In some respects, I think I’m unreachable by what passes for air-quote Christianity as so much of what that entails is irrelevant to me and my family. Sometimes I wish there was some relevance or that I had some sense of belonging in a congregational group, but I’m not willing shelve my discernment and freedom in Christ.

More than just a Cheeky Hat

John Calvin Cheeky Hat

Edit 3/16/19:  Having noticed some readers have clicked on this post, I thought I’d have a look to refresh my memory.  Noticed the image links weren’t working, so I’m uploading today images to replace them.

In a post a week or two ago (that I can’t find, now), I mentioned how surprised I was to discover from his own writings that John Calvin had something to say to me about human suffering. That is, I was surprised to find somebody I’d more or less written off as a tedious and, at least ecclesiologically mistaken, if somewhat necessary doctrinaire whip-cracker who lived during an age when humans barely had sense enough to utter two-syllable words, much less reflect.

Here’re some quotes taken from a slim volume edited by Emilie Griffin – John Calvin: Selections from His Writings, the 12th chapter:

“But as for us, there are many reasons why we must pass our lives under a continual cross.…(God) can best restrain this arrogance when he proves to us by experience not only the great incapacity but also the frailty under which we labor. Therefore, he afflicts us either with disgrace, poverty, bereavement, death, or other calamities. Utterly unequal to bearing these, insofar as they touch us, we soon succumb to them. Thus humbled, we learn to call upon his power, which alone makes us stand fast under the weight of afflictions….Believers warned, I say, by such proofs of heir diseases advance toward humility and so, sloughing off perverse confidence in the flesh, betake themselves to God’s grace. (p. 125)”

“For not all of us suffer in equal degree from the same diseases or, on that account, need the same harsh cure. From this it is to be seen that some are tried by one kind of cross, others by another. But since the heavenly physician treats some more gently but cleanses others by harsher remedies, while he wills to provide for the health of all, he yet leaves no one free and untouched, because he knows that all, to a person, are diseased.…(p. 127)”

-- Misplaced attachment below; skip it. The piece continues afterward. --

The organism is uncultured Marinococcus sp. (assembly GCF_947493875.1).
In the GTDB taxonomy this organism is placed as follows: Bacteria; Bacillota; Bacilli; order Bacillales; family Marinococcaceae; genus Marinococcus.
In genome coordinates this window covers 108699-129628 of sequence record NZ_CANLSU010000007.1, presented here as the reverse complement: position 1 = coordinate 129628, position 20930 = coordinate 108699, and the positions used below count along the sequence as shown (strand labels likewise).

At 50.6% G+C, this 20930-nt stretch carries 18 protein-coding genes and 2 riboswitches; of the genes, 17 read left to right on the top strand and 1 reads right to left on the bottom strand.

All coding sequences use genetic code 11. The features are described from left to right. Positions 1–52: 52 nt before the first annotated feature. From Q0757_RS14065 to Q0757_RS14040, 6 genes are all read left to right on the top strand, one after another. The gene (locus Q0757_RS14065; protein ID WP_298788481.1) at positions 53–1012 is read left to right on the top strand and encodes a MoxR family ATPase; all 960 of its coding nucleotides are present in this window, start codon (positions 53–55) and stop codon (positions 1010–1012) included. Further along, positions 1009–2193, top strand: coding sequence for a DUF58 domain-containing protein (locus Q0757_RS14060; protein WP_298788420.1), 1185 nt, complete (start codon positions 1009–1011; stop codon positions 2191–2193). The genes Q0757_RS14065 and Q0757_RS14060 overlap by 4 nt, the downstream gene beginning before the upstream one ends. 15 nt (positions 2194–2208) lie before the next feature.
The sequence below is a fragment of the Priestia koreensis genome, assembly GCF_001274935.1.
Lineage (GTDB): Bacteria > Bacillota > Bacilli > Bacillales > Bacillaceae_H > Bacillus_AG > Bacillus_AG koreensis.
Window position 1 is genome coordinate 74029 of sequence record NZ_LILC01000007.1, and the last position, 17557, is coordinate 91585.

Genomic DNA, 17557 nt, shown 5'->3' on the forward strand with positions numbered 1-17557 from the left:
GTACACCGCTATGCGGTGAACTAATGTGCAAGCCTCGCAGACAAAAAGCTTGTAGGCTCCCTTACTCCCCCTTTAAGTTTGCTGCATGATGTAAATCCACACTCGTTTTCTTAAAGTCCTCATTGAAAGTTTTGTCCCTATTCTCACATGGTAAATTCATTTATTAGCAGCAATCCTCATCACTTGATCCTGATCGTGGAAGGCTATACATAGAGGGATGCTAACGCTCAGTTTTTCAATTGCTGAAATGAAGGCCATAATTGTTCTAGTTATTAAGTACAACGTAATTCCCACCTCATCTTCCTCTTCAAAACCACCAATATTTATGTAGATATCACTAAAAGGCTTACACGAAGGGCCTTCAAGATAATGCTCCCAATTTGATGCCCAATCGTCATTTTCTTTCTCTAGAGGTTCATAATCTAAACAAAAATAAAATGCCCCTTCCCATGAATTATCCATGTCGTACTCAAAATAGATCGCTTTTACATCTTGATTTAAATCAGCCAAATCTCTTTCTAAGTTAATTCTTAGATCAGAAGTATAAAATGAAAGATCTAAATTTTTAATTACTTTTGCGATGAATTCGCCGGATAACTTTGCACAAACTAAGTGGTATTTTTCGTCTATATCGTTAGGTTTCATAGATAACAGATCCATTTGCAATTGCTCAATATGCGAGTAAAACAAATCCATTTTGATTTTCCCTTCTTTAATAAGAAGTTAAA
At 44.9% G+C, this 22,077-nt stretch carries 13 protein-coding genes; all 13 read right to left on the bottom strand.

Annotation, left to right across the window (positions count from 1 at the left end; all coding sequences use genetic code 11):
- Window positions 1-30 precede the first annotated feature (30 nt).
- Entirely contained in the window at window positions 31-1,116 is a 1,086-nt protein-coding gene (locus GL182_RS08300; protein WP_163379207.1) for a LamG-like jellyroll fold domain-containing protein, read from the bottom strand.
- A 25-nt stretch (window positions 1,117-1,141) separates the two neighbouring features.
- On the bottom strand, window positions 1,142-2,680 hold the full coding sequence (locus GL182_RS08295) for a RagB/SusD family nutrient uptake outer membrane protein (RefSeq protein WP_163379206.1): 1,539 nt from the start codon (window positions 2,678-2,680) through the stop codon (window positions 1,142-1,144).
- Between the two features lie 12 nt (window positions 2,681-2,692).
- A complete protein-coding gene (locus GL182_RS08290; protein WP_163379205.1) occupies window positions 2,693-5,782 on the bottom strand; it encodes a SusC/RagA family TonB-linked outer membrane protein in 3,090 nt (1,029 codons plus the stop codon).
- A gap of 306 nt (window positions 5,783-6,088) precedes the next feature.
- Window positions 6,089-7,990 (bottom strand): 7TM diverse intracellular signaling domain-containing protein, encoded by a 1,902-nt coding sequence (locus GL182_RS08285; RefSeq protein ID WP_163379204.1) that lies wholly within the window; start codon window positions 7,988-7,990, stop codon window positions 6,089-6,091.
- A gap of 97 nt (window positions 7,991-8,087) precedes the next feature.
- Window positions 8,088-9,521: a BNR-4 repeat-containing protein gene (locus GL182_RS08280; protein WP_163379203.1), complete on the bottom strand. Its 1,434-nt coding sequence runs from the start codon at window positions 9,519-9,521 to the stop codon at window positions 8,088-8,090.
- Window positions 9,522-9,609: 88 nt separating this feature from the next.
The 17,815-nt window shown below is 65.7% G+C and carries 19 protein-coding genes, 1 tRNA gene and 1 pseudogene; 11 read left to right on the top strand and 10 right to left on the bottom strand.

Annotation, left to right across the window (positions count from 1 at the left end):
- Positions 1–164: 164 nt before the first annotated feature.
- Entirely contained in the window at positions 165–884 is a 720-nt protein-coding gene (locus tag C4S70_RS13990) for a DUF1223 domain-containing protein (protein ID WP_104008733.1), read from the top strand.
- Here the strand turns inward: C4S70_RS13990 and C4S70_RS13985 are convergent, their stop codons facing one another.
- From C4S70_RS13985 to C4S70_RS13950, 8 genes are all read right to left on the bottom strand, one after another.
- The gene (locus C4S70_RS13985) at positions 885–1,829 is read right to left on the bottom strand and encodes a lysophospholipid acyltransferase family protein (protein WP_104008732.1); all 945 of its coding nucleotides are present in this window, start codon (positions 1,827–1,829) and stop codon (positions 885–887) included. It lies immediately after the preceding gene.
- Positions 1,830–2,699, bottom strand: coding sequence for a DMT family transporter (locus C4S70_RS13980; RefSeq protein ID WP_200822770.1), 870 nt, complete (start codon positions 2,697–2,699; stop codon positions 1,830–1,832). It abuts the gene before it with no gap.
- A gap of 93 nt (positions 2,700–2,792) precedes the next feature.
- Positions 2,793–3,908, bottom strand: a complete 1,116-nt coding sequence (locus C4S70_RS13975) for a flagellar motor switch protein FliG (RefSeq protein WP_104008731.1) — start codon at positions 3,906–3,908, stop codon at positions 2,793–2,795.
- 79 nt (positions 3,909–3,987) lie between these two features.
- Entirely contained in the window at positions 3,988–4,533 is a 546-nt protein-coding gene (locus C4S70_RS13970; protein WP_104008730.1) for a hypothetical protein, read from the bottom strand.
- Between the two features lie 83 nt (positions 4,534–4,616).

“….He afflicts us not to ruin or destroy us, but rather to free us from the condemnation of the world…Scripture teaches that this is the difference between unbelievers and believers: The former, like slaves of inveterate and double-dyed wickedness, with the chastisement become only worse and more obstinate. But the latter, like freeborn sons, attain repentance. Now you must choose in which group you would prefer to be numbered….(p. 127)”

“Yet such a cheerfulness is not required of us as to remove all feeling of bitterness and pain. Otherwise, in the cross there would be no forbearance of the saints, unless they were tormented by pain and anguished by trouble. If there were not harshness in poverty, no torment in diseases, no sting in disgrace, no dread in death – what fortitude or moderation would there be in bearing them with indifference? But since each of these, with an inborn bitterness, by it’s very nature bites the hearts of us all, the fortitude of the believing person is brought to light if – tried by the feeling of such bitterness – however grievously he is troubled with it, yet valiantly resist, he surmounts it….You see that patiently to bear the cross is not to be utterly stupefied and to be deprived of all feeling of pain…(pp. 128-9)”

I could go on quoting from this chapter, but to do justice to the sense Calvin makes of much that befalls the believer especially, I’d have write out the chapter, verbatim. Better just to cadge a copy and read it for yourself. The editorial remark at the top of the chapter notes that the material following is taken from the Institutes of the Christian Religion, Book Three: The Way in Which We Receive the Grace of Christ.

Calvin and Hobbes